The gorgeous Gina Bellman (formerly of Coupling) speaks very highly of her Jekyll co-star, James Nesbitt. She tells Telegraph: "I watched James as an actor and as a person on set and I saw that he was charismatic and enigmatic both at the same time. Not only that, he was interested in absolutely everybody from the caterer to the director. Everyone had equal status to him, and he made us all feel part of a whole and not fragmented in our roles. I've never seen that before. I usually concentrate on the writing. I have always loved the writing but James concentrates on absolutely everyone and everything. I think he lifted and carried us all, and it was a remarkable experience." It's great that you don't have to be a d*ck to have talent.
Also in the Telegraph: Ricky Gervais explains his comedy: "In a society where we're not starving or being shot at, the worst thing that happens to us is that someone is rude or we get embarrassed. The embarrassment in my comedy is usually related to middle-class angst surrounding disability, race, all those things. For me, it's funnier for someone to dig themselves into a hole than be caught up in a caper. I also like these issues because they're taboo – by definition they're not talked about in polite society or on TV. But I'm not one of those comedians who says, 'Comedy is your conscience taking a day off.' I don't believe it is. I can justify everything I do."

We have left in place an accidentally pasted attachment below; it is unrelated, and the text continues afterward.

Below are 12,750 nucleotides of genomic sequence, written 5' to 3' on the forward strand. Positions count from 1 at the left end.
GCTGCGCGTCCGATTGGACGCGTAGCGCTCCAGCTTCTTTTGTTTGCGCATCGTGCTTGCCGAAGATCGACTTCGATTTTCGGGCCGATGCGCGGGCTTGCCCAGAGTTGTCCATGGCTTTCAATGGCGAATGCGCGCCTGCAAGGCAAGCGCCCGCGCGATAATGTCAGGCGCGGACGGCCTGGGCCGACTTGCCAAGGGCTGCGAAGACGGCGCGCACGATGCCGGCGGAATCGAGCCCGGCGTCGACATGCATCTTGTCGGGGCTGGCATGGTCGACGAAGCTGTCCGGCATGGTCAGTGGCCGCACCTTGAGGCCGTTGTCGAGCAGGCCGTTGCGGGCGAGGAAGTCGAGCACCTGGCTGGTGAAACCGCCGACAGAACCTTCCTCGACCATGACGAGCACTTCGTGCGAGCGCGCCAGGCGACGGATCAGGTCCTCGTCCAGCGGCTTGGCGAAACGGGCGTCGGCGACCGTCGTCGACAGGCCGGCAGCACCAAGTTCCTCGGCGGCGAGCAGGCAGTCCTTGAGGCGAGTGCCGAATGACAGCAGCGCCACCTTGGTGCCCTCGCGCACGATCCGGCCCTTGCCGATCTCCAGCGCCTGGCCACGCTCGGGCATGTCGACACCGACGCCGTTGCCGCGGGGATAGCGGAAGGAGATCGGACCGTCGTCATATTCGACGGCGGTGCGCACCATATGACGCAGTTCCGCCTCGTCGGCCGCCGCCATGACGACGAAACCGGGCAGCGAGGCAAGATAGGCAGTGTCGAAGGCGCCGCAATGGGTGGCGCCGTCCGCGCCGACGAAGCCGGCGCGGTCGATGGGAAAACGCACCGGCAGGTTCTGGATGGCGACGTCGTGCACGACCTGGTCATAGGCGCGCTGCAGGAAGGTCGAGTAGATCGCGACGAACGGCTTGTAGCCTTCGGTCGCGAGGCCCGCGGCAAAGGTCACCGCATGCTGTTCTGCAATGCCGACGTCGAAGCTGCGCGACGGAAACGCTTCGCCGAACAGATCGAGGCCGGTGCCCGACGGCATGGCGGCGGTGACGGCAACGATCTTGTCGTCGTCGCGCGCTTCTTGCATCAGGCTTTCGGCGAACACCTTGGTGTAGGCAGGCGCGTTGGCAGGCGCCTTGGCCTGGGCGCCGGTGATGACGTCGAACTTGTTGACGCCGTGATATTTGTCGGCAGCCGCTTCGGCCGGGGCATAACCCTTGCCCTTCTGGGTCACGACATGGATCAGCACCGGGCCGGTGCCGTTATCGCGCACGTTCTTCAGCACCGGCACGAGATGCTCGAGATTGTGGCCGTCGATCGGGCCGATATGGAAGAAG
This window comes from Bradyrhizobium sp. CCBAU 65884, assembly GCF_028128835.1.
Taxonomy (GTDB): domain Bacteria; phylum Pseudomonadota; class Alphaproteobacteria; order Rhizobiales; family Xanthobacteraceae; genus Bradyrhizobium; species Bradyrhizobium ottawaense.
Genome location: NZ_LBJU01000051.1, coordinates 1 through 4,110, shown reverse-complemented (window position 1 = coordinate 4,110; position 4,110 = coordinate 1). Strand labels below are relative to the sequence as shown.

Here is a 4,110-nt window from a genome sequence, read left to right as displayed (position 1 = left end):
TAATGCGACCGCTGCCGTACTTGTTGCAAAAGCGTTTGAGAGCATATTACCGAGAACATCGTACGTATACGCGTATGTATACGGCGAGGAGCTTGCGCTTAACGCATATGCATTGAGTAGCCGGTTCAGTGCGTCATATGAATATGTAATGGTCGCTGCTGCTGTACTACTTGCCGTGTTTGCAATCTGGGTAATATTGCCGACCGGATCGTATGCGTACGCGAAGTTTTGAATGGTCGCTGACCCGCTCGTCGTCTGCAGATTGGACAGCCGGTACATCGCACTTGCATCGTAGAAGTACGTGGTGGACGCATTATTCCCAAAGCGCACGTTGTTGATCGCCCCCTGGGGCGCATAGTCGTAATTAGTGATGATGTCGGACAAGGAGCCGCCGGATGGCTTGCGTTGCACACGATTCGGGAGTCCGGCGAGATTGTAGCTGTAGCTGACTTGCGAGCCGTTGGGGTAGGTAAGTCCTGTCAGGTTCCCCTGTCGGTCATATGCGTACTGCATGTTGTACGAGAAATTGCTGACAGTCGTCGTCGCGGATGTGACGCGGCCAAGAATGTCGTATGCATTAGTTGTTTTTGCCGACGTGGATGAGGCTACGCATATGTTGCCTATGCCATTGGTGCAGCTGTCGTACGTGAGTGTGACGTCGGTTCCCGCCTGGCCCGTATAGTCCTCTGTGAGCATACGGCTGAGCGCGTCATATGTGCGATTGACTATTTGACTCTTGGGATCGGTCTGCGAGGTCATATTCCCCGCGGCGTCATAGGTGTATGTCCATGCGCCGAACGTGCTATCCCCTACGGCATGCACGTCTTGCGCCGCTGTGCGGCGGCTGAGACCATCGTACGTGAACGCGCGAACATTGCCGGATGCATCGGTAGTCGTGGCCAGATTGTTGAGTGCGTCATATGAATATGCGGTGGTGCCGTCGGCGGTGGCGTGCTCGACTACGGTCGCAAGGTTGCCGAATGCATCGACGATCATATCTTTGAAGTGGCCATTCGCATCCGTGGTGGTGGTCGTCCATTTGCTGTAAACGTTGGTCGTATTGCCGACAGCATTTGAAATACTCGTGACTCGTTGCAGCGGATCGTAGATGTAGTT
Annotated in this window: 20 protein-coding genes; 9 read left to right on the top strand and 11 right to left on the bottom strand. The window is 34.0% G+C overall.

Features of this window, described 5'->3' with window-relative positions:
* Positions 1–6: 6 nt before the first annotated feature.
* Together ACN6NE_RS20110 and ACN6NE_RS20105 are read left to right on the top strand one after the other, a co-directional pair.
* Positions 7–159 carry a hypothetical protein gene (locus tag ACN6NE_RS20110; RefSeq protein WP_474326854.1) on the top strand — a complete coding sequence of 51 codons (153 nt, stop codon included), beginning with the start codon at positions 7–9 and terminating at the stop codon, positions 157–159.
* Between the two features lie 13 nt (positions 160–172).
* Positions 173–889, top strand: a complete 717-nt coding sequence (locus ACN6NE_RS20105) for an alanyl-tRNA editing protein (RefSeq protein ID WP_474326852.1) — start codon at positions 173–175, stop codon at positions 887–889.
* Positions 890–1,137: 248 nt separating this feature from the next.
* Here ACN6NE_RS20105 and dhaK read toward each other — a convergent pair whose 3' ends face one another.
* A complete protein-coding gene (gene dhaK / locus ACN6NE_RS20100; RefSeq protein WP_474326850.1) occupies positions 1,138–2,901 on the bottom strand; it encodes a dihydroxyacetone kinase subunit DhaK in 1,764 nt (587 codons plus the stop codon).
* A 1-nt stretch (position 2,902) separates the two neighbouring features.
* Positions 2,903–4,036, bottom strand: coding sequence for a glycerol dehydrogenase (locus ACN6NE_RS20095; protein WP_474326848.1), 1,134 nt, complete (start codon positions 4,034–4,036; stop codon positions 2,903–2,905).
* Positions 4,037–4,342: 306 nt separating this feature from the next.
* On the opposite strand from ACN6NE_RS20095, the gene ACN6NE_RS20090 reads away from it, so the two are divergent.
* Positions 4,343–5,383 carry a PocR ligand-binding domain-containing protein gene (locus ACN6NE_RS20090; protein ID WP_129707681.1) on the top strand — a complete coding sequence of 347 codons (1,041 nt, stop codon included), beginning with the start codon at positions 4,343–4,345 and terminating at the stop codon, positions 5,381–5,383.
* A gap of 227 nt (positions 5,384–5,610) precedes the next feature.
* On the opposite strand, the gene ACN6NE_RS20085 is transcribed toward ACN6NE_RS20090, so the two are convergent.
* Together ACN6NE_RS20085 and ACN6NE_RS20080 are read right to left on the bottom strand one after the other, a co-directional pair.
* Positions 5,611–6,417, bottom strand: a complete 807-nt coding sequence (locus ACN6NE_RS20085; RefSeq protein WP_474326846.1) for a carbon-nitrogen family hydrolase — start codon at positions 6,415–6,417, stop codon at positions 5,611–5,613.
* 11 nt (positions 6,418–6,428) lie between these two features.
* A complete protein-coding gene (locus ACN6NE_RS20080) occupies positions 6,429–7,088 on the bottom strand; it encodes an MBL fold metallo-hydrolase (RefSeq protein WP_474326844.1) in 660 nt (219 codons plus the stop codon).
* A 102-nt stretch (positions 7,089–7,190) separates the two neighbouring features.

Naveen Andrews (Lost, Grindhouse, The English Patient) speaks about his alcohol abuse (Sex Pistol Steve Jones helped him quit!) and the industry racism that drove him out of England and to America. "I have to say that in a country like England, [prejudice] is very subtle. They're not going to come out and say what's on their minds when you walk into a room. It's not easily defined. But it's there, I guess. And I think anybody would agree with me on that."
Piers Morgan accuses The Guardian of "hypocrisy" and grills editor Alan Rusbridger in a GQ interview, excerpted by The Independent. "Journalists at the paper love to see themselves as ethically, morally and intellectually superior to tabloid hacks. Yet there's nothing that those liberal sandal-wearers like more than to lift all the juicy details of a sex scandal broken in the 'gutter press' – while pretending to be outraged at the same time, obviously."
Kevin Wicks founded BBCAmerica.com's Anglophenia blog back in 2005 and has been translating British culture for an American audience ever since. While not British himself—he was born and raised in St. Louis, Missouri—he once received inordinate hospitality in London for sharing the name of a dead but beloved EastEnders character. His Anglophilia stems from a high school love of Morrissey, whom he calls his "gateway drug" into British culture.